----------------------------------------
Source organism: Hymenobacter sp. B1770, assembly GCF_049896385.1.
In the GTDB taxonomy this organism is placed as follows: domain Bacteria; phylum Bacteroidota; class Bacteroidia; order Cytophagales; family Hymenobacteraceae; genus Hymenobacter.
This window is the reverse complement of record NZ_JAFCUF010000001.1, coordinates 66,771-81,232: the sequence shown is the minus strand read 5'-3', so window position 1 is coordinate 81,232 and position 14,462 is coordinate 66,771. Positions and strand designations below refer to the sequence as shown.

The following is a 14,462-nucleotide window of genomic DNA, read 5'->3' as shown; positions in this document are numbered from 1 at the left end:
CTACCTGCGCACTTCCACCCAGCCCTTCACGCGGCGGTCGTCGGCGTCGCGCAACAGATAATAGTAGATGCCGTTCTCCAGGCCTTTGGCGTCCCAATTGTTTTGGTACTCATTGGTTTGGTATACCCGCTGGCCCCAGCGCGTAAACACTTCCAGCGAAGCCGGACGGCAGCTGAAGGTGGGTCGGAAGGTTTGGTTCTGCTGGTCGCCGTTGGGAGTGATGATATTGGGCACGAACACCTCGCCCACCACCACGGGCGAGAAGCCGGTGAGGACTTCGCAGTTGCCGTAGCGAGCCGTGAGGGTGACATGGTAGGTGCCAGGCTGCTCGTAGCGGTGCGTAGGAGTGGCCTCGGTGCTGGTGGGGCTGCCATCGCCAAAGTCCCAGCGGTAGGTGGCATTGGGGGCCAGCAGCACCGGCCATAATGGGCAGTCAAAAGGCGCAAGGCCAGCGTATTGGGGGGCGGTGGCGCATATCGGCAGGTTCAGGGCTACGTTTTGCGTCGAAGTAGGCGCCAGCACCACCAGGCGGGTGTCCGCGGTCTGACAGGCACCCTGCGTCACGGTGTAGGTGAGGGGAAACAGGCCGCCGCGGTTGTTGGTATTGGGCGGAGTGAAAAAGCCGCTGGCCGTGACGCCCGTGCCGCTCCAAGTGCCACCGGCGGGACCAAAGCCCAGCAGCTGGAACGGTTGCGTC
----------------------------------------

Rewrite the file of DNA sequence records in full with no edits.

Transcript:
Source organism: Hymenobacter sp. B1770, assembly GCF_049896385.1.
In the GTDB taxonomy this organism is placed as follows: domain Bacteria; phylum Bacteroidota; class Bacteroidia; order Cytophagales; family Hymenobacteraceae; genus Hymenobacter.
This window is the reverse complement of record NZ_JAFCUF010000001.1, coordinates 66,771-81,232: the sequence shown is the minus strand read 5'-3', so window position 1 is coordinate 81,232 and position 14,462 is coordinate 66,771. Positions and strand designations below refer to the sequence as shown.

The following is a 14,462-nucleotide window of genomic DNA, read 5'->3' as shown; positions in this document are numbered from 1 at the left end:
CTACCTGCGCACTTCCACCCAGCCCTTCACGCGGCGGTCGTCGGCGTCGCGCAACAGATAATAGTAGATGCCGTTCTCCAGGCCTTTGGCGTCCCAATTGTTTTGGTACTCATTGGTTTGGTATACCCGCTGGCCCCAGCGCGTAAACACTTCCAGCGAAGCCGGACGGCAGCTGAAGGTGGGTCGGAAGGTTTGGTTCTGCTGGTCGCCGTTGGGAGTGATGATATTGGGCACGAACACCTCGCCCACCACCACGGGCGAGAAGCCGGTGAGGACTTCGCAGTTGCCGTAGCGAGCCGTGAGGGTGACATGGTAGGTGCCAGGCTGCTCGTAGCGGTGCGTAGGAGTGGCCTCGGTGCTGGTGGGGCTGCCATCGCCAAAGTCCCAGCGGTAGGTGGCATTGGGGGCCAGCAGCACCGGCCATAATGGGCAGTCAAAAGGCGCAAGGCCAGCGTATTGGGGGGCGGTGGCGCATATCGGCAGGTTCAGGGCTACGTTTTGCGTCGAAGTAGGCGCCAGCACCACCAGGCGGGTGTCCGCGGTCTGACAGGCACCCTGCGTCACGGTGTAGGTGAGGGGAAACAGGCCGCCGCGGTTGTTGGTATTGGGCGGAGTGAAAAAGCCGCTGGCCGTGACGCCCGTGCCGCTCCAAGTGCCACCGGCGGGACCAAAGCCCAGCAGCTGGAACGGTTGCGTC